Although Pears uses Bacon for the intellectual structure of his novel, he could have used two rather different models for the actual structure of his book. He might, improbably, have used Robert Browning's huge verse novel "The Ring and the Book" (1868-69), the story of a murder in Renaissance Italy whose characters make individual statements about the case in 10 dramatic monologues. The more likely precursor, Wilkie Collins' "The Moonstone" (1868), does something similar, consigning the story not to a narrator but to a succession of characters, each of whom corrects the one before. "An Instance of the Fingerpost" is divided into four parts: the first narrated by a Venetian Papist, who is in England to retrieve some compromising papers and to baptize the king, Charles II; the second told by Jack Prestcott, a madman seeking to prove his father did not betray King Charles I; the third by John Wallis, geometrician and cryptographer for the royalists and Oliver Cromwell; the fourth by Anthony Wood, Oxford antiquarian and historian, who justifies Cicero's praise of history: He identifies the murderer and amasses the evidence for resolving the other mysteries of the story.
Grove's murder links the four narratives and is embedded in a labyrinth of politics, greed, bigotry, insanity and superstition. We are in England during the 1660s, the early years of the Restoration. Charles II, son of Charles I (executed in 1649), becomes king in 1660 but, despite hopes for amnesties and equanimity on both sides of the Commonwealth-Monarchy division, there is great discontent in England: fear (justified) that the monarch would convert to Catholicism and impose his religion on the nation and fear (again justified) that royal aspirations to absolutism would strip all power from both Parliament and people. During the 1660s, therefore, the murder of an Oxford professor would have political implications because so many secret deals, involving clerics and academics, had been made to bring about the Restoration without precipitating another bloody civil war that a violent crime would automatically suggest betrayal and retribution against Monarchists. Pears capitalizes on this both to confuse the reader about motive and to re-create the era.
The antiquarian urge to reconstruct places and customs haunts every page of his novel, but Pears never loses sight of his mystery. He does dare to introduce the scientist Robert Boyle, charter member of the Royal Society, and the young John Locke, intellectual prime mover of the Glorious Revolution that swept Charles II's brother and successor James II off the throne in 1688. Pears uses Boyle to dramatize the struggle of the new science against theology, while Locke is a mysterious young physician interested in the experiments with blood transfusion being carried out by Oxford scientists. Before the 1660s, doctors had no more social status than barbers, but the new university-trained physicians would also be gentlemen rather than laborers. Chronicling social change is one of Pears' strengths, as the transformation of artists in England after 1680 from blue-collar workers to professionals is one of the subjects of his 1988 book "The Discovery of Painting: The Growth of Interest in the Arts in England, 1680-1768."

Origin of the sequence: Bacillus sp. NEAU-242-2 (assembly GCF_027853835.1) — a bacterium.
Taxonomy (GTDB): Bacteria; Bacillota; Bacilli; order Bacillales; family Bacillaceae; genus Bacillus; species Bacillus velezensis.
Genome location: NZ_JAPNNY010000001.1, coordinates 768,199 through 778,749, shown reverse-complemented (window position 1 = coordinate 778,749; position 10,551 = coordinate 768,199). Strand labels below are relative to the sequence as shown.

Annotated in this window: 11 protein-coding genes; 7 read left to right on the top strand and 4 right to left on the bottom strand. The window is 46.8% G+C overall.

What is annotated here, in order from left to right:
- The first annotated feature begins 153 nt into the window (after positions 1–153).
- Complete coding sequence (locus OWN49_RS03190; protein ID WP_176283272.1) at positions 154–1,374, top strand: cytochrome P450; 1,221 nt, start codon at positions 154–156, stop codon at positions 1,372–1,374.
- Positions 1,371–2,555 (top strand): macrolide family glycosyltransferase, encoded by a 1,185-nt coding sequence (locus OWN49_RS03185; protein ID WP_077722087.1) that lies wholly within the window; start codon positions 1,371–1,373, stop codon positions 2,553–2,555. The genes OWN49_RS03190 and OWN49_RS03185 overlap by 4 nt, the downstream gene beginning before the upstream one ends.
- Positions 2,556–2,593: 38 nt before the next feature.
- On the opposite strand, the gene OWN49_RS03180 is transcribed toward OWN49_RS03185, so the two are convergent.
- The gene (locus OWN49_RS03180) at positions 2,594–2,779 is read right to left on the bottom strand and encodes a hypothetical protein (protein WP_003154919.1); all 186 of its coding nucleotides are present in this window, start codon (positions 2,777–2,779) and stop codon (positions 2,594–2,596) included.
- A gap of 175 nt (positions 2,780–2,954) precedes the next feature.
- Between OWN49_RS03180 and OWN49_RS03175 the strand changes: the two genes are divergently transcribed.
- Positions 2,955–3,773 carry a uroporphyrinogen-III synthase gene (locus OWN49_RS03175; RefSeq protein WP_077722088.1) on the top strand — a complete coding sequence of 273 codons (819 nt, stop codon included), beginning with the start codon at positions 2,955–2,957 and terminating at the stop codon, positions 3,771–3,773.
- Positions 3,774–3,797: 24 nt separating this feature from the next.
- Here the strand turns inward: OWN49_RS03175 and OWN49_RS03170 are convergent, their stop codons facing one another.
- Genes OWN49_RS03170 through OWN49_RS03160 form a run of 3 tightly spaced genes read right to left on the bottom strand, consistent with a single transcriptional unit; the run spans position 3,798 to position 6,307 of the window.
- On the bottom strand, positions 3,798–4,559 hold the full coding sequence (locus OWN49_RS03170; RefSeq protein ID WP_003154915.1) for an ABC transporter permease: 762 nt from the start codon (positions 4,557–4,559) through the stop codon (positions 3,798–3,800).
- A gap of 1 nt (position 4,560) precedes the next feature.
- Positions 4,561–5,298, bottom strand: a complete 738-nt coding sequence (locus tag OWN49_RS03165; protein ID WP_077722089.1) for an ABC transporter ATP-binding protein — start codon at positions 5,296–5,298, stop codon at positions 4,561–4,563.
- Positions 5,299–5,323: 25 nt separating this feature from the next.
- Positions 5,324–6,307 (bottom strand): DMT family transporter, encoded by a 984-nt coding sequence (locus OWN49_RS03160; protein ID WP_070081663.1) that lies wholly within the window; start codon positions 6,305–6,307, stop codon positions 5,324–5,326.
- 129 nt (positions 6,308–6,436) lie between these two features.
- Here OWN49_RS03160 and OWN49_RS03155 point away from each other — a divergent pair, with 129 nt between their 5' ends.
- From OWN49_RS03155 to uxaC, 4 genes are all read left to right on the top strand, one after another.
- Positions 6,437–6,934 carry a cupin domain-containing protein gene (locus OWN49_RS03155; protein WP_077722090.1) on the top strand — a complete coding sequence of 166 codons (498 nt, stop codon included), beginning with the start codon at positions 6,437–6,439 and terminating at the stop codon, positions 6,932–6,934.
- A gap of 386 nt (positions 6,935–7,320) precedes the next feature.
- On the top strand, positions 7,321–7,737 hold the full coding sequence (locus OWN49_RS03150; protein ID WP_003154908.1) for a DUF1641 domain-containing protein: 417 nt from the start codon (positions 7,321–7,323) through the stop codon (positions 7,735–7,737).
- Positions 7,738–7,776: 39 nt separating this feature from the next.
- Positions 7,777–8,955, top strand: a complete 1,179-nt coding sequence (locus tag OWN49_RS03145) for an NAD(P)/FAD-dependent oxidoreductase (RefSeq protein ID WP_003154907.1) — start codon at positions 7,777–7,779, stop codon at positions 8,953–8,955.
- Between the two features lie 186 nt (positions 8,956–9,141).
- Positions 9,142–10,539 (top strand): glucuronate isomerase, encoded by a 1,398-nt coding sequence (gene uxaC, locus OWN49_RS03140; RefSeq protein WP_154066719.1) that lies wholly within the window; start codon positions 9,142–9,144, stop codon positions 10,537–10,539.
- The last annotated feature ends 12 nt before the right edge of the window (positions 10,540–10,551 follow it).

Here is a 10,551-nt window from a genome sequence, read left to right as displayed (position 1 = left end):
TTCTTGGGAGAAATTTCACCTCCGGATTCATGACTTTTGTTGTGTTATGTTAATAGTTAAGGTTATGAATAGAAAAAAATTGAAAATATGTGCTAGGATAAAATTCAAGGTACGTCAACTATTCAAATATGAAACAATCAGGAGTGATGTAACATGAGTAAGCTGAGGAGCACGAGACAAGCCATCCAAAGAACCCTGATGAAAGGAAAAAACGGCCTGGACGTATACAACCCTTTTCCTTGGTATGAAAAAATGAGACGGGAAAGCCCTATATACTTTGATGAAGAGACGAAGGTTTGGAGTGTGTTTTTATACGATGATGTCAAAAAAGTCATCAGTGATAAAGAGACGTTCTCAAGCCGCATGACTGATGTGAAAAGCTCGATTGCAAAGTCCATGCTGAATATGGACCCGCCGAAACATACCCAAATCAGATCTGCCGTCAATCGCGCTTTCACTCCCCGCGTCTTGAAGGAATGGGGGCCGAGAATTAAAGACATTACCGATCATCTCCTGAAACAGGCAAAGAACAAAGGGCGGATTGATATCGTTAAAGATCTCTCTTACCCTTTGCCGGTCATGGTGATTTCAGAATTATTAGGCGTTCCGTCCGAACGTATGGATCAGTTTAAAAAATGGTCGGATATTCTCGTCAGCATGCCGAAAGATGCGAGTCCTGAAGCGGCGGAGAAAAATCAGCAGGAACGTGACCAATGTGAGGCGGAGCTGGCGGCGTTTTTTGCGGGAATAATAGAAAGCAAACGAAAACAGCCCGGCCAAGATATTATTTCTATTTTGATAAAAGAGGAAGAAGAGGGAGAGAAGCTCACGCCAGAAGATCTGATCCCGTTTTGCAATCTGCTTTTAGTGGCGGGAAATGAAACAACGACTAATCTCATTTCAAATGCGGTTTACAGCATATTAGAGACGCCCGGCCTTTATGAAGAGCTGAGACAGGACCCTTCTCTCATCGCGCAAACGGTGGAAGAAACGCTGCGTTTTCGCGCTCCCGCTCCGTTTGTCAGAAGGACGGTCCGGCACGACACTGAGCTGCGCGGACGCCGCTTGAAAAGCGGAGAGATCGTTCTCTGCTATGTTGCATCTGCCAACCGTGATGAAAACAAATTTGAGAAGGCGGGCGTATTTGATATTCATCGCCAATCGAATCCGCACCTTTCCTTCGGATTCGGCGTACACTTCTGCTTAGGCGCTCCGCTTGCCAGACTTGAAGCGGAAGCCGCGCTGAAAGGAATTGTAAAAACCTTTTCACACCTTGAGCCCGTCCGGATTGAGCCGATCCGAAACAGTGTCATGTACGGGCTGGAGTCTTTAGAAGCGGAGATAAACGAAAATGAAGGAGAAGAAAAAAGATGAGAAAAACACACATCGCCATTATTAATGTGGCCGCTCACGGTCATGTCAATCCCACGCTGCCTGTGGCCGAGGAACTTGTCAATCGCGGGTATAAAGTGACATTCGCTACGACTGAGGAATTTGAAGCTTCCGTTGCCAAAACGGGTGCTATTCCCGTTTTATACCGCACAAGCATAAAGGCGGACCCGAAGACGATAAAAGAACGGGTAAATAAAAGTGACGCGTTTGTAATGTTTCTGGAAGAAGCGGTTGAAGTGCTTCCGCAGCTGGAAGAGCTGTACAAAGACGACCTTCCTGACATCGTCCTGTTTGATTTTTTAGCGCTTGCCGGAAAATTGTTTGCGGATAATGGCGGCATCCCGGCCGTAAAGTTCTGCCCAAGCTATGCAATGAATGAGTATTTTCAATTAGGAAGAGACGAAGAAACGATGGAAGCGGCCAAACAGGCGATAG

Pears has used his experience of the art world to great advantage in his other detective novels, especially "The Bernini Bust" (1992). A different species of detective writing than "An Instance of the Fingerpost," it is satiric, reduces character to stereotype--grasping, boorish Americans, clever if clumsy English, worldly wise Italians--and deploys lots of humor. Like "Fingerpost," it uses a double conceit in which the genuine is passed off as a fraud and the fraudulent is palmed off as genuine.
This ingenious use of paradox reappears in "An Instance of the Fingerpost," but in a different key. Here we have two deaths: one a murder and the other an execution. Our problem is to discern motive. Who is the real victim: the corpus delicti or the alleged perpetrator? Why is it no one will believe the murderer when he confesses his crime? Another peculiarity of "The Bernini Bust" reverberates in this new novel, whose characters are much more complex and true to life: The hypotheses the detectives devise do not always fit the crimes they're investigating; that is, detectives make mistakes.
Pears accomplishes something quite extraordinary in "An Instance of the Fingerpost." He elevates the murder mystery to the category of high art. His novel will inevitably invite comparisons with Umberto Eco's "The Name of the Rose," but Eco's equally long book is really an intellectual's revenge on moralists, in which a medieval monk, who considers humor sinful, refuses to copy Aristotle's treatise on comedy and is willing to kill to destroy the philosophical justification of comedy. Pears' story is more gritty; he writes closer to the genuine tradition of detective fiction and uses the historical setting not because it is quaint but because that age, except for technology, is so much like our own: Like us, the 17th century English are torn between science and religion, idealism and cynicism. In presenting the contradictions of the age, Pears proves that the past does have a future.